Mickela Mallozzi of PBS’ “Bare Feet” to Teach Intercultural Communication Through Dance at NYU
December 1, 2023

Mickela Mallozzi, the host and executive producer of the PBS series “Bare Feet with Mickela Mallozzi,” has fostered cross-cultural exchange through dance on her show since 2014. Now, she will impart her knowledge to students at New York University Steinhardt’s School of Culture, Education, and Human Development with a new course, Intercultural Dance (also titled Intercultural Communication Through Dance), which will be offered during the spring 2024 semester.

Intercultural Dance is open to all NYU undergraduate and graduate students, including dance and nondance majors. Providing university-wide access to the course deeply mattered to Mallozzi. “It’s about community-building and communication,” she says, describing both as critical skills to develop empathy and prepare for any career. “If you have empathy, you will do your job better,” she says. “We want everyone to understand communicating through body language.”

Students will learn through a combination of Mallozzi’s lectures and dance classes taught by six experts in cultural styles that have appeared on “Bare Feet,” including Argentine tango, Balkan kolo, and Puerto Rican bomba. Mallozzi had been developing the idea for an intercultural dance communication course at NYU—her alma mater—since her television show began. She viewed the school’s home in New York City as the ideal location due to its diversity and proximity to wide-ranging dance specialists. “Being at NYU and in New York is so important, to have access to world cultures and dances and the people who are the experts in these dances,” she says.

Photo by Ben Ouriel of NYU Steinhardt, courtesy NYU.

The first half of the semester will focus on communication through dance as a necessity, including cultures that used dance to transcend language barriers. The second half will cover dance’s evolution, and how group and partner dances facilitate communication through touch. 

Roughly half the course will consist of dance sessions, and the other will be lecture-and-discussion–based. To supplement work in the classroom, students will read the book Your Brain on Art: How the Arts Transform Us, by Ivy Ross and Susan Magsamen. “It’s talking about how art and expression of art are necessary for communities to exist,” Mallozzi says. Auxiliary materials will also include the book How Musical Is Man?, by John Blacking, “Bare Feet” episodes, and other videos and archives.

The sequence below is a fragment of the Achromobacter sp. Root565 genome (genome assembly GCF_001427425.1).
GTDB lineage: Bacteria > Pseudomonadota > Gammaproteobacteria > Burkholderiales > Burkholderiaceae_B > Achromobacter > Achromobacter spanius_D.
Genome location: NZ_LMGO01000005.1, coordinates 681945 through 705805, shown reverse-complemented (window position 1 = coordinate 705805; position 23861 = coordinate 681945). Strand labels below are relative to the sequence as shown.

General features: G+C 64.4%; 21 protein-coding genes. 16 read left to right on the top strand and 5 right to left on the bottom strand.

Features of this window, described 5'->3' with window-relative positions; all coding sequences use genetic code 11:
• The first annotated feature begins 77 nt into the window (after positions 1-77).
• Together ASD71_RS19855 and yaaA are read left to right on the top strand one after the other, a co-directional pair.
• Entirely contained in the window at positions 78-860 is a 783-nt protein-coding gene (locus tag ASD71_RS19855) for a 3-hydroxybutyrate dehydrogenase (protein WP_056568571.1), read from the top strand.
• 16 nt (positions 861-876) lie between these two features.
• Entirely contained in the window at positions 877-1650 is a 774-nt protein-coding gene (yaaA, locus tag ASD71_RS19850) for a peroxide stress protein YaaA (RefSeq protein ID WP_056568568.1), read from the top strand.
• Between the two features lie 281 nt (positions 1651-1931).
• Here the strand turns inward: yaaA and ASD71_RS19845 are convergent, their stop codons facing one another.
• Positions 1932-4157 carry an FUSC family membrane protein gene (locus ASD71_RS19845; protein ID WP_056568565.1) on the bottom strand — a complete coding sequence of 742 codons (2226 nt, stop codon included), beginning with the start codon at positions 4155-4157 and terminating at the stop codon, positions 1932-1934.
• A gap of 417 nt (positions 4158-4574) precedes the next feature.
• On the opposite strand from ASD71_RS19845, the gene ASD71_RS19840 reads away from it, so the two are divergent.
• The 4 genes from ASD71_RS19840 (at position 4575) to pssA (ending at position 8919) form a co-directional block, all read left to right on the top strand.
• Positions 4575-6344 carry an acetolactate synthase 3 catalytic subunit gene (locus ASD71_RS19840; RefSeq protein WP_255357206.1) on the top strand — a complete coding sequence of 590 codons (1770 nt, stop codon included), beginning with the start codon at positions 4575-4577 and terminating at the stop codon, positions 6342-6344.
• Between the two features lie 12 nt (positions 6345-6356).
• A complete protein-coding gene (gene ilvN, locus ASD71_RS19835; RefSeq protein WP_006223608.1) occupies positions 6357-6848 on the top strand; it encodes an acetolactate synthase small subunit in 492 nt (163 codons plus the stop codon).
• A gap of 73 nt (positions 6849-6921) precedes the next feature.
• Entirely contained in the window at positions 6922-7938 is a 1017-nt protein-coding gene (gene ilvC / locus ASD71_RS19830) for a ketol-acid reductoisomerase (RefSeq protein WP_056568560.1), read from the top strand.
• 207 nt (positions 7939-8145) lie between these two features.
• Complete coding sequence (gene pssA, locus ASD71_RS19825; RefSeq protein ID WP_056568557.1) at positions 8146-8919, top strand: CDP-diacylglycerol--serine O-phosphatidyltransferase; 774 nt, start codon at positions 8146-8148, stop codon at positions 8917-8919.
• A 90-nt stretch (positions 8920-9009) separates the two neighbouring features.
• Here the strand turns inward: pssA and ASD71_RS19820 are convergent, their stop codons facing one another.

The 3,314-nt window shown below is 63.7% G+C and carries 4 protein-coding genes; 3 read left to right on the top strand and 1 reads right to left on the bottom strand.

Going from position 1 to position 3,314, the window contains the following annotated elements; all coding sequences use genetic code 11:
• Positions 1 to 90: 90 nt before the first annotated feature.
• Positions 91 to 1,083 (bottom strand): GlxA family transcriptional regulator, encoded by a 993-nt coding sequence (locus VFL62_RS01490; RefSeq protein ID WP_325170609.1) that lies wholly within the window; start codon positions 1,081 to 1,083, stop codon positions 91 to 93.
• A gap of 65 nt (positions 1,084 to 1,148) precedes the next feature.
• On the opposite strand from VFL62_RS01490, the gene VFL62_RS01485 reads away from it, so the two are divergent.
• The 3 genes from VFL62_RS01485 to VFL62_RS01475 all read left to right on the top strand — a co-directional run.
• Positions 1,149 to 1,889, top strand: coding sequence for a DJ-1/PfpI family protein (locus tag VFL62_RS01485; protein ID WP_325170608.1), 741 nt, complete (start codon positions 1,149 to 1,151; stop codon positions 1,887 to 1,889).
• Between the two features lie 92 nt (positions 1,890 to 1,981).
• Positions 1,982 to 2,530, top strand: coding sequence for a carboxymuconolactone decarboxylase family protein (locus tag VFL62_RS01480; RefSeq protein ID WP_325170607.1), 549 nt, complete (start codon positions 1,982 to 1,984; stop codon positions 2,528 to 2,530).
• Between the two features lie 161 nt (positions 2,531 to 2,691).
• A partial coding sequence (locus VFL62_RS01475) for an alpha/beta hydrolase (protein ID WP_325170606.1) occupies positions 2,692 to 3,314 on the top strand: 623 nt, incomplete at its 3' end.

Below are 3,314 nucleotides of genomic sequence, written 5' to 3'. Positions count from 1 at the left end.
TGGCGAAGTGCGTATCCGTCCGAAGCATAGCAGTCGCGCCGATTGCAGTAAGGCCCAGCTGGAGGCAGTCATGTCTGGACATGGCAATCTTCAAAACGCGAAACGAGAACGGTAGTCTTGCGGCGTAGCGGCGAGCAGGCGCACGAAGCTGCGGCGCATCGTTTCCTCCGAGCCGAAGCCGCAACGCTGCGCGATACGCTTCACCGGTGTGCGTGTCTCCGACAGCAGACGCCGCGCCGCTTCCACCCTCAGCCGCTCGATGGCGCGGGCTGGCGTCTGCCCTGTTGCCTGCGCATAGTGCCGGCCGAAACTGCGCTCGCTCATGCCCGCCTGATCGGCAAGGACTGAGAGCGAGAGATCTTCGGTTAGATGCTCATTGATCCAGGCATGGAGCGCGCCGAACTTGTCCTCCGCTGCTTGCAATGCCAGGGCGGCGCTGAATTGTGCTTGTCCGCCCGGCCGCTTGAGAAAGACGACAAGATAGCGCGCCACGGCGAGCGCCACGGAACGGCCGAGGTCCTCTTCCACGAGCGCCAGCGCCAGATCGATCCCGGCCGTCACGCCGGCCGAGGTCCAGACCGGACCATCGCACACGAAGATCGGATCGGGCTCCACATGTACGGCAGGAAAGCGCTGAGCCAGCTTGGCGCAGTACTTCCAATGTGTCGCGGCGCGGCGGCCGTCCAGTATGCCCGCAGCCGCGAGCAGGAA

Students’ midterm project will require writing about a guest teacher and their respective dance. Mallozzi will encourage asking critical questions about the dances and their cultural context, and removing Eurocentric biases about what constitutes the right style or proper form. For the final project, students will collaborate in groups to choose a dance genre and a teacher to learn it from, present to the class using dance, images, video, or speech, and individually write an accompanying paper. “It’s taking what they’ve learned and seen,” Mallozzi says. “We’re going to use some of the episodes of ‘Bare Feet’ for them to understand how to dig deeper into that.”

Mallozzi has considered the impact that the course can have on students with varying levels of familiarity with movement. “With dancers, there’s this idea of perfection and performance, and we need to remember the joy that comes in dance,” she says. She wants less experienced participants to push past their comfort zones and know that dance is for them, too. “We’re touching people very respectfully and exchanging these energies of being in step together,” Mallozzi says of the classroom environment. “It’s a basic human element of your heartbeat in the same rhythm. If they can just take away ‘I can do this,’ then I’ll have done my job.”

Registration for Intercultural Dance at NYU Steinhardt is open through February 4, 2024, for all students enrolled at NYU.

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